Mar. 6th, 2017

ffutures: (Default)
 ...with two quotes in my head.

"But soft, what light through yonder window breaks"
and
"That's no moon..."

 
I suspect that there is a crossover fanfic or fan-vid idea in there somewhere, but not one I think I'm going to write. If anyone else wants to, please feel free, but as usual a credit would be nice.


ffutures: (Default)
This is one that interests me for fairly obvious reasons - one of the driving forces behind Forgotten Futures was my experiences writing for the original Space 1889 RPG. The Ubiquity version uses a different and hopefully better rules set, and has some new material didn't accompany the original game:

https://bundleofholding.com/presents/Space1889


"Originally published by GDW in 1988, Space: 1889 is a proto-steampunk science fantasy RPG that sends your ether flyer to the swamps of Venus and the ancient canals of Mars for civilized adventures out of Jules Verne, H. G. Wells, and H. Rider Haggard. GDW and its licensees produced a dozen Space: 1889 RPG supplements (all still available as scanned .PDFs from Heliograph, Inc.), miniatures and computer games, audio dramas (two of them still available from Who North America), and, later, three series of ebook novels from Untreed Reads.

This offer features the new Clockwork Publishing edition of Space: 1889, licensed by designer Frank Chadwick and funded by a successful July 2013 Kickstarter campaign. The Clockwork edition uses the easy and fast-playing Ubiquity rules system created for Hollow Earth Expedition (featured in our December 2015 Ubiquity Bundle).

We provide each ebook complete in .PDF (Portable Document Format) and each audio track as an .MP3 file. Like all Bundle of Holding titles, these books have NO DRM (Digital Restrictions Management), and our customers are entitled to move them freely among all their ereaders, tablets, and music players.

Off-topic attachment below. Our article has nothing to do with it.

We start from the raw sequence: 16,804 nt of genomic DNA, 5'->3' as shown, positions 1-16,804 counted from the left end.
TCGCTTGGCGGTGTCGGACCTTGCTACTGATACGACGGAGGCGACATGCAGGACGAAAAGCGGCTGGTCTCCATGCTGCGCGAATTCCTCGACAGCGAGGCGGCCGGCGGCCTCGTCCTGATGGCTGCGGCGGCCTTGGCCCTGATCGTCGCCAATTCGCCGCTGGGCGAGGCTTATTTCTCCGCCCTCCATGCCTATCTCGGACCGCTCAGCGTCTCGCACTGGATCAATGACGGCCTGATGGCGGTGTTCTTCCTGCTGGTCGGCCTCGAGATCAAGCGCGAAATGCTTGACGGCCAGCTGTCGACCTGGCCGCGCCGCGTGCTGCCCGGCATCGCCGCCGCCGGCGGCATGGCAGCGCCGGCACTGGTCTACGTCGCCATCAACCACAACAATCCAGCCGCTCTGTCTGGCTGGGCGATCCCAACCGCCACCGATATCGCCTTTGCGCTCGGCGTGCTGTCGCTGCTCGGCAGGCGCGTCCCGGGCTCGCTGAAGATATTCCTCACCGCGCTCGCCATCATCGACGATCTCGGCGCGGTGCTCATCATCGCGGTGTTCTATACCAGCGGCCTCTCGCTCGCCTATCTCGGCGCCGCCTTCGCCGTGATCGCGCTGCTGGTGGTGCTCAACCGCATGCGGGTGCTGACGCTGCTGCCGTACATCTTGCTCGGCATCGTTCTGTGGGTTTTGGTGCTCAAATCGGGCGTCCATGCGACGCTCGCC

Ten percent of each purchase (after gateway fees) goes to this offer's designated charity, UNHCR, the United Nations Refugee Agency.

The total retail value of the titles in this offer at launch is US$80. Customers who pay just US$6.95 get both titles in our Starter Collection (retail value $35), including Clockwork Publishing's complete 260-page Space: 1889 rulebook (retail price $25) and composer Ralf Kurtsiefer's complete soundtrack Music of the Ether (retail $10), with 18 DRM-free .MP3 audio tracks of atmospheric music for Space: 1889 game sessions.

Those who pay more than the threshold (average) price, which is set at $16.95 to start, also get our entire Bonus Collection with four more titles (retail value $45):

  • Marvels of Mars (retail $10): A two-fold sourcebook spotlighting the lost technologies of the ancients as well as the monsters that fight to survive in the unforgiving red sands.
  • Venus (retail $20): A big planetary sourcebook full of jungles, swamps, lizard-men, dinosaurs, and colonial zeppelins.
  • Space: 1889 Gamemaster's Screen and NPC Booklet (retail $10): Useful charts and tables, plus a 32-page booklet of nonplayer characters for every situation.
  • London Bridge Has Fallen Down (retail $5): A search for a missing scientist's ether flyer leads to the oldest city of Mars, and then deep into the Isidis Desert in search of the Empire's best-kept secret.

At least one more title will be added at some point after the launch. When a title is added after launch, ALL customers who previously purchased the bundle automatically receive the newly added title, REGARDLESS of whether or not they paid more than average. This is their reward for buying early.


I'll be very interested in seeing this - Space 1889 really needed a drastic overhaul, and this sounds like it might be what was needed. I'm certainly going to be downloading stuff. Whether or not I actually need it is another question - if I was to run Space 1889 tomorrow I'd use Forgotten Futures rules, back before Forgotten Futures I ran quite a few sessions with Call of Cthulhu rules. I'd imagine others are using Victoriana rules, GURPS, etc. For the most part I suspect I'll be more interested in the adventures and source material than the rules, but it'll be interesting to see if the rules fill in some of the gaps of the original game. At a first glance everything looks very good, with a lot of illustrations and fun stuff. It looks like you get a lot for your money, but as usual I have to point out that I'm not buying this stuff - if you have to pay for it your mileage may vary.

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